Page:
The Unspoken Language
By Tatyana Bakhurets
"Hello, my name is Tatyana. I am here to translate for your doctor."
I knew going in to the patient's room that I was about to tell him he is going to die.
The doctor speaks, and so do I.
"Mr. D, you have a mass in your lung. The biopsy shows squamous cell carcinoma, a type of lung cancer. We need to discuss your further treatment and make sure you are as comfortable as possible."
"We would like to check for any distant metastasis to be able to provide the most adequate medical treatment. Chemotherapy and radiation are the options; surgery is not possible at the moment due to the location of the tumor."
I keep translating, but soon realize that the patient is not very familiar with the medical terminology. All he understands is "lung cancer." I see the acceleration of fear in his eyes.
"Do you have any questions? I will be back with paperwork you need to sign," says the doctor as he leaves the room. Again I translate.
He does have a question.
The patient is starting to cry, promising to quit smoking right there and then. His eyes beg me to take back my words.
He is about the age of my grandpa, a strong, tall man with dark hair and dark brown, deep-set eyes. Long black eyelashes, and fine wrinkles on his tan face. He looks noble, yet a hard worker. I guess that he probably works with his hands because they are much more wrinkled then his face; they appear rough and weathered. He is the type of man who does not complain, who does what he has to, who will fight through the pain and never tell anyone of his suffering. He is a rock for his family, someone who will do and sacrifice anything for them. He is someone's object of admiration, a role model, perhaps, for his grandkids.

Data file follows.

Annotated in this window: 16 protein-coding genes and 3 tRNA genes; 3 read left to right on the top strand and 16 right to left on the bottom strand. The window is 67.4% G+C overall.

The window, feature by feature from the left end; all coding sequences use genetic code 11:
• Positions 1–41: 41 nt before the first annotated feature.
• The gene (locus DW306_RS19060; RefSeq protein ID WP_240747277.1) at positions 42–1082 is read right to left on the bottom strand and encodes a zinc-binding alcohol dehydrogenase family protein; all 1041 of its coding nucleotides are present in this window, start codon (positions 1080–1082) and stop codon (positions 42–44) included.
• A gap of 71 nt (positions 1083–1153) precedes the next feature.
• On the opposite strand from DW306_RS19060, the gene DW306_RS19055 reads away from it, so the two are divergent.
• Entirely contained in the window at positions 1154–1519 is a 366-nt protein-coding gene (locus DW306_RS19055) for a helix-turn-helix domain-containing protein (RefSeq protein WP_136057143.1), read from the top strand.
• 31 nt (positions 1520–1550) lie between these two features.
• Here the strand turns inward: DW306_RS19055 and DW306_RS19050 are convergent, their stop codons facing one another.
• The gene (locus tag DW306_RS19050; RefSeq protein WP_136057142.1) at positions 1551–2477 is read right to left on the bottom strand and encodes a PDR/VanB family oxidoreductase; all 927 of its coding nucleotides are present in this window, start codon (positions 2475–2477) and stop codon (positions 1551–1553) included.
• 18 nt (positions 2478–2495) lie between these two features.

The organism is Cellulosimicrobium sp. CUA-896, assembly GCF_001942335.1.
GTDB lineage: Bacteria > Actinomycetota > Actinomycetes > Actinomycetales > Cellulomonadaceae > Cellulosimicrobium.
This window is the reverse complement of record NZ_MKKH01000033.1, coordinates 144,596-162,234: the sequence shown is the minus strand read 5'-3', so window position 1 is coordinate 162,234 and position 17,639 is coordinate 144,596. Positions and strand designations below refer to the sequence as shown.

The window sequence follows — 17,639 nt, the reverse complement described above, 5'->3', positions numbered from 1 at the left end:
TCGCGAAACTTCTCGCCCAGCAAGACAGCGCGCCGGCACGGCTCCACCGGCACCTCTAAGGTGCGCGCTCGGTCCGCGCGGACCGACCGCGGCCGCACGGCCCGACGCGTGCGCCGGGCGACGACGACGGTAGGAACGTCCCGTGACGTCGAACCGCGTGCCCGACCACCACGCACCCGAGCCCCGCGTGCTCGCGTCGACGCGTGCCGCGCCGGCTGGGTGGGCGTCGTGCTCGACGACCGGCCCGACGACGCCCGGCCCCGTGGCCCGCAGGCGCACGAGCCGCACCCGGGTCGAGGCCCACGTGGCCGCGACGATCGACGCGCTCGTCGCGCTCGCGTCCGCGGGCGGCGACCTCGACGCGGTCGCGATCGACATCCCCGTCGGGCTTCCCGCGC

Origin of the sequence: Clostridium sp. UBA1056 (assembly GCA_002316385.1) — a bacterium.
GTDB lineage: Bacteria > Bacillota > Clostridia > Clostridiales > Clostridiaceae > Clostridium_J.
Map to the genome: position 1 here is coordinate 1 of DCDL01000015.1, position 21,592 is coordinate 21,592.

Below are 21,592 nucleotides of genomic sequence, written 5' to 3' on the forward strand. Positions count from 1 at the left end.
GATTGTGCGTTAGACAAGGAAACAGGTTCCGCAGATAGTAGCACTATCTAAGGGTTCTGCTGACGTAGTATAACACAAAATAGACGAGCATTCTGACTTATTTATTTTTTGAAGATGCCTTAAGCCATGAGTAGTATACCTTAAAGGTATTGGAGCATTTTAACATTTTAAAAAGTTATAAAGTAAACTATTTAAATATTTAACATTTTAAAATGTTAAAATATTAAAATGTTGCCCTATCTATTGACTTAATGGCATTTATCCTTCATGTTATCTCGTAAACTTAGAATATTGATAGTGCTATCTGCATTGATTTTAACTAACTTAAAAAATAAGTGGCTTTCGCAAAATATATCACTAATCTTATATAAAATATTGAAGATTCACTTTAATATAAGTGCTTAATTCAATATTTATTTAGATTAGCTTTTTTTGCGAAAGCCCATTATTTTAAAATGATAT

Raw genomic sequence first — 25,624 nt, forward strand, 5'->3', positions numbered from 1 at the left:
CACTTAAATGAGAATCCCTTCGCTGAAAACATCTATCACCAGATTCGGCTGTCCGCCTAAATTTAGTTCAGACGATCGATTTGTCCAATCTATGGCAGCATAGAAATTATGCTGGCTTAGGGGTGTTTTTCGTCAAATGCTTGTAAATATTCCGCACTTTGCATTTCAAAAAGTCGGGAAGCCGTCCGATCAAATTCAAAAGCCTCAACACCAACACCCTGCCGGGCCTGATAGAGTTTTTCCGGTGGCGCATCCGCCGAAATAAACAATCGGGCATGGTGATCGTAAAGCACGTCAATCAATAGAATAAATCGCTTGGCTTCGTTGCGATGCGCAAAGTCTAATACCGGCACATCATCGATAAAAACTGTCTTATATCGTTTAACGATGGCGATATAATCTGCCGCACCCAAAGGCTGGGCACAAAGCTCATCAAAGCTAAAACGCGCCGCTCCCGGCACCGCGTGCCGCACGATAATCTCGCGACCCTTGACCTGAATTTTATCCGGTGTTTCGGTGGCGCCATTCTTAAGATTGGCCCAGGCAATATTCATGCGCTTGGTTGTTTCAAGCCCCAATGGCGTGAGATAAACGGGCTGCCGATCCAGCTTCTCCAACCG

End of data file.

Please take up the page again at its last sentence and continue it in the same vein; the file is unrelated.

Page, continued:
And yet here I am, dismantling him, bringing him to his knees, crushing him with my words. I am making this man cry. His own family has most likely never seen him like this. He feels embarrassed by his own reaction. I can see him struggling to get himself together. To him I am a child. I know he can see the tears in my eyes. He probably feels responsible for them.
"Am I going to die?" he asks, fighting tears.
But the doctor is not there. It is just me and him. He is asking me.
I am there just to translate, but now I am the one whose answer he seeks. But does he really want the answer?
I try to hold back my tears.
"It will be okay; your doctors will do everything they can for you."
I offer a generic response. He deserves better. He deserves to know the truth. But what is the truth? Do I have the right to give it to him? There is always hope, and chance for survival, but do I have the right to give him that hope?
These thoughts race through my head at a thousand miles per second. I stay quiet. I sit down next to him and take his hand, and human touch eliminates all barriers in communication.
He starts crying hysterically as he squeezes my hand tighter and turns his face away, attempting to hide his fears. Tears run down my cheeks. We sit there for about a minute, maybe more. It feels like forever.
"It will be okay," I say, rubbing his shoulder, but now it sounds real, not generic. It feels sincere.
"Thank you, daughter " he says, smiling though his tears.
He needed that. He needed to let it out. Now he can return to his family as the strong, solid rock he needs to be. No weakness.
That day I learned a different language that we can all be fluent in.
A language that I needed to dig a little deeper for.